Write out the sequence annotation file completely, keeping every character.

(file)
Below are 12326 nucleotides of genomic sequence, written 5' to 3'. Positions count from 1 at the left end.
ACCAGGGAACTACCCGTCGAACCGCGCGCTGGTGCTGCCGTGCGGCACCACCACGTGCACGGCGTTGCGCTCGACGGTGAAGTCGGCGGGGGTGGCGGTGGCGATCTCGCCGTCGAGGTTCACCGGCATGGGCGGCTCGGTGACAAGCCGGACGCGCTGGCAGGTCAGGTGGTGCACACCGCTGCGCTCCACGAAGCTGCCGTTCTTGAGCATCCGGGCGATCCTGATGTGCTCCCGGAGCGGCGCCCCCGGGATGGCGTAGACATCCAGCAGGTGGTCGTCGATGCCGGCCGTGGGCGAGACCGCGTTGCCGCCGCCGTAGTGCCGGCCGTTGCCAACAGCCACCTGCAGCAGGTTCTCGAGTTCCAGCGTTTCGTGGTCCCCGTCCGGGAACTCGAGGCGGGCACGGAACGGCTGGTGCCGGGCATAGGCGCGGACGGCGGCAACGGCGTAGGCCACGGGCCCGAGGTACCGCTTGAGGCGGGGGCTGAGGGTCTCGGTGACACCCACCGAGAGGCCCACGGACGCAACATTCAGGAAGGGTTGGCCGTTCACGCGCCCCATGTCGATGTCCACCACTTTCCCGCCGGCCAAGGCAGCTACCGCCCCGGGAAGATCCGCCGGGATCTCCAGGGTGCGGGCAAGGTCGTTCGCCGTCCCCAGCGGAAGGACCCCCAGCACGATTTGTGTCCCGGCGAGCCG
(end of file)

Below are 12326 nucleotides of genomic sequence, written 5' to 3'. Positions count from 1 at the left end.
ACCAGGGAACTACCCGTCGAACCGCGCGCTGGTGCTGCCGTGCGGCACCACCACGTGCACGGCGTTGCGCTCGACGGTGAAGTCGGCGGGGGTGGCGGTGGCGATCTCGCCGTCGAGGTTCACCGGCATGGGCGGCTCGGTGACAAGCCGGACGCGCTGGCAGGTCAGGTGGTGCACACCGCTGCGCTCCACGAAGCTGCCGTTCTTGAGCATCCGGGCGATCCTGATGTGCTCCCGGAGCGGCGCCCCCGGGATGGCGTAGACATCCAGCAGGTGGTCGTCGATGCCGGCCGTGGGCGAGACCGCGTTGCCGCCGCCGTAGTGCCGGCCGTTGCCAACAGCCACCTGCAGCAGGTTCTCGAGTTCCAGCGTTTCGTGGTCCCCGTCCGGGAACTCGAGGCGGGCACGGAACGGCTGGTGCCGGGCATAGGCGCGGACGGCGGCAACGGCGTAGGCCACGGGCCCGAGGTACCGCTTGAGGCGGGGGCTGAGGGTCTCGGTGACACCCACCGAGAGGCCCACGGACGCAACATTCAGGAAGGGTTGGCCGTTCACGCGCCCCATGTCGATGTCCACCACTTTCCCGCCGGCCAAGGCAGCTACCGCCCCGGGAAGATCCGCCGGGATCTCCAGGGTGCGGGCAAGGTCGTTCGCCGTCCCCAGCGGAAGGACCCCCAGCACGATTTGTGTCCCGGCGAGCCG